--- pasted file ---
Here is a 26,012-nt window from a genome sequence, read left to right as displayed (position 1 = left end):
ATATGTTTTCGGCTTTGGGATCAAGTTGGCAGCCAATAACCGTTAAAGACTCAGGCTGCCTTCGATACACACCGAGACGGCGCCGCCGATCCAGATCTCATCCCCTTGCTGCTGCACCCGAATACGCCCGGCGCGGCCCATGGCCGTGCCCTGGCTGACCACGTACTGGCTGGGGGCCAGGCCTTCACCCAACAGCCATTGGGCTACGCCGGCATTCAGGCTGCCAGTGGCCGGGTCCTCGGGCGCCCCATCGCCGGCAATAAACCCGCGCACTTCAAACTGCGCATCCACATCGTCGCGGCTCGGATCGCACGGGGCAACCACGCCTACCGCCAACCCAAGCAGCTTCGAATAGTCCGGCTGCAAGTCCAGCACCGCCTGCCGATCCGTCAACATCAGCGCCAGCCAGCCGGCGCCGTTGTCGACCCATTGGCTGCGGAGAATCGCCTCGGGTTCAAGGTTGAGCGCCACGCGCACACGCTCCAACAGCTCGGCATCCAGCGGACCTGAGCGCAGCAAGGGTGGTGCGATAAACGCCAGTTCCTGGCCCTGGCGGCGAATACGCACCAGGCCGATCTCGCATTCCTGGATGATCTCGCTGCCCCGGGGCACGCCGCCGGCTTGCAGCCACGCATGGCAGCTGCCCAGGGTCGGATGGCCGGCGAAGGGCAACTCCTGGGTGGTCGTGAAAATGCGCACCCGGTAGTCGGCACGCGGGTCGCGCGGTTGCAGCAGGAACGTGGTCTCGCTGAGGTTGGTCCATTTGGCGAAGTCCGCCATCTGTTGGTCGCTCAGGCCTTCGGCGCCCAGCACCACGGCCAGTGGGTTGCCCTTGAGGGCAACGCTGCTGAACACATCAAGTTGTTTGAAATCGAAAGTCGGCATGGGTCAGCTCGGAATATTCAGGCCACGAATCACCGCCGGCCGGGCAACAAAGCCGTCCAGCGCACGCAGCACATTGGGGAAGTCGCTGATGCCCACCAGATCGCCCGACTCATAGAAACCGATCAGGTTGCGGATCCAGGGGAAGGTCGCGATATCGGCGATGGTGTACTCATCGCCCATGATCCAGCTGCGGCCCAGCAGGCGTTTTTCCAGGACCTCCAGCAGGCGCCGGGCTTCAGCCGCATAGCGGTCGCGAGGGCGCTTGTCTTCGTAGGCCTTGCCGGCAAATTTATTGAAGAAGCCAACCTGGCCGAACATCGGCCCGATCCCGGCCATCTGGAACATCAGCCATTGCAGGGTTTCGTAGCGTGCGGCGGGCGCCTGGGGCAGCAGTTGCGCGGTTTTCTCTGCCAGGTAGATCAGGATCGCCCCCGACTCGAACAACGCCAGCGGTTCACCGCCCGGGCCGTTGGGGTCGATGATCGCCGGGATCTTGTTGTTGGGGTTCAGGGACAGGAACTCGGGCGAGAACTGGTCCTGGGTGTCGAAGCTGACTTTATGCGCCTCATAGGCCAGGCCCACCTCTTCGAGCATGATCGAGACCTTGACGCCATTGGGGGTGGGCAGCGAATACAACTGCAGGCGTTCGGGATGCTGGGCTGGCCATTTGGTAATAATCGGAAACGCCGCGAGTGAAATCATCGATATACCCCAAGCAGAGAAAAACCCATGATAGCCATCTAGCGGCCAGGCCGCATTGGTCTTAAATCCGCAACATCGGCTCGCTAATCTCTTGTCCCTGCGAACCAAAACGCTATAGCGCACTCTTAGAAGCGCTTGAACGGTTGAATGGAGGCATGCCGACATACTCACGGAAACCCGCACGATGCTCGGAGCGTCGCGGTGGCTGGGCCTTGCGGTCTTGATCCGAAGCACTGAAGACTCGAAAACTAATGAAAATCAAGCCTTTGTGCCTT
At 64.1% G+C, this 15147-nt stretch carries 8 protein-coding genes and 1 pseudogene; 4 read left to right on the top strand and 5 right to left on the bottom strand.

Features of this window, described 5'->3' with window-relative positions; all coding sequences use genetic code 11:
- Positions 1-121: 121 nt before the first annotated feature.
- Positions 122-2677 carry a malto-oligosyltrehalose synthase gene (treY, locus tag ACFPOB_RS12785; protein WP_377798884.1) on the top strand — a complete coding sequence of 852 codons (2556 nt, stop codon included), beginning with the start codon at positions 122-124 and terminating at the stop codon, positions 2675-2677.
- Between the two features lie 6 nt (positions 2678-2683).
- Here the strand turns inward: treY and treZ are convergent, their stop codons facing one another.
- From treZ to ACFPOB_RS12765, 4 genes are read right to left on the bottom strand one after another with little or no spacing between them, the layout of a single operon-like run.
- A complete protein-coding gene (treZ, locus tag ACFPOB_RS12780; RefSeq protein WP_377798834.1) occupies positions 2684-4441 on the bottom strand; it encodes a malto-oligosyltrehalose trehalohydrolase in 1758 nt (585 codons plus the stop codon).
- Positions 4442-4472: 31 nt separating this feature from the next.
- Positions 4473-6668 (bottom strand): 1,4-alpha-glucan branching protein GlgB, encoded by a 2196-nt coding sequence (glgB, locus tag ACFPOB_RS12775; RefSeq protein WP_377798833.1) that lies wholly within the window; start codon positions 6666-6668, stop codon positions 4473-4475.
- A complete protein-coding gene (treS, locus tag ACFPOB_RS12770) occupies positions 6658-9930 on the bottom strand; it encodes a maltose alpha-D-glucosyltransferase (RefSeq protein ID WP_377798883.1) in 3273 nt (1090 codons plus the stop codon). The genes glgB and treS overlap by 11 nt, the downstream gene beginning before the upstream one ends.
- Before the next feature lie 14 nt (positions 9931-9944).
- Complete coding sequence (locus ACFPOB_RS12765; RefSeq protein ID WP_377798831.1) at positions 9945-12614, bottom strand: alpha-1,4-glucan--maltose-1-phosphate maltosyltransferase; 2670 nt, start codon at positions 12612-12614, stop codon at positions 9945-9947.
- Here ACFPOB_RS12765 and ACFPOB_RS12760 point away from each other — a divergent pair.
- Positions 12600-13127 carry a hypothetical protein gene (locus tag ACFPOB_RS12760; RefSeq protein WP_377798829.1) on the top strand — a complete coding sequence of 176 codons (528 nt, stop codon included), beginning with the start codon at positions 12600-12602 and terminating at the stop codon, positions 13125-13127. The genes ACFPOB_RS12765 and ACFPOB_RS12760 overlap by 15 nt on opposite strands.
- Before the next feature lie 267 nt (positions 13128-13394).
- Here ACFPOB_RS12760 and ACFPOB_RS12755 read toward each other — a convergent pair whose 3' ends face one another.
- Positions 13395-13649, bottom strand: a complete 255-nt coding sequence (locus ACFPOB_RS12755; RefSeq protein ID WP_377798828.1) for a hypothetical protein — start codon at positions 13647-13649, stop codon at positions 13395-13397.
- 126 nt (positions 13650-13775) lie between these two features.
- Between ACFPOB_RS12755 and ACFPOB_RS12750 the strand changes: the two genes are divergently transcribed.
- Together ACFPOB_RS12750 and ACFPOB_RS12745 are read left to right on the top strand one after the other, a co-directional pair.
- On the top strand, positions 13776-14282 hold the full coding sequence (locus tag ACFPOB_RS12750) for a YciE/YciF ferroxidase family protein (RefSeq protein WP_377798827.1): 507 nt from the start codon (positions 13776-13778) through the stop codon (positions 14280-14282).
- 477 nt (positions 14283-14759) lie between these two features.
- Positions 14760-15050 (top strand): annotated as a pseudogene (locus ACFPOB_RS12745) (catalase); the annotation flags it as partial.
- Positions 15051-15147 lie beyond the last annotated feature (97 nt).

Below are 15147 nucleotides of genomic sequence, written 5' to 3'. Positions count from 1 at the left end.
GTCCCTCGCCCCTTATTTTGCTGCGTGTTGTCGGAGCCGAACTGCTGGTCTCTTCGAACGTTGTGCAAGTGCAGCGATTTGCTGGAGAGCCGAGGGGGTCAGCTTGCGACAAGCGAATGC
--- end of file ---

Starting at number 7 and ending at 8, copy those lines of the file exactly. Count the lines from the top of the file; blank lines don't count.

- Between the two features lie 6 nt (positions 2678-2683).
- Here the strand turns inward: treY and treZ are convergent, their stop codons facing one another.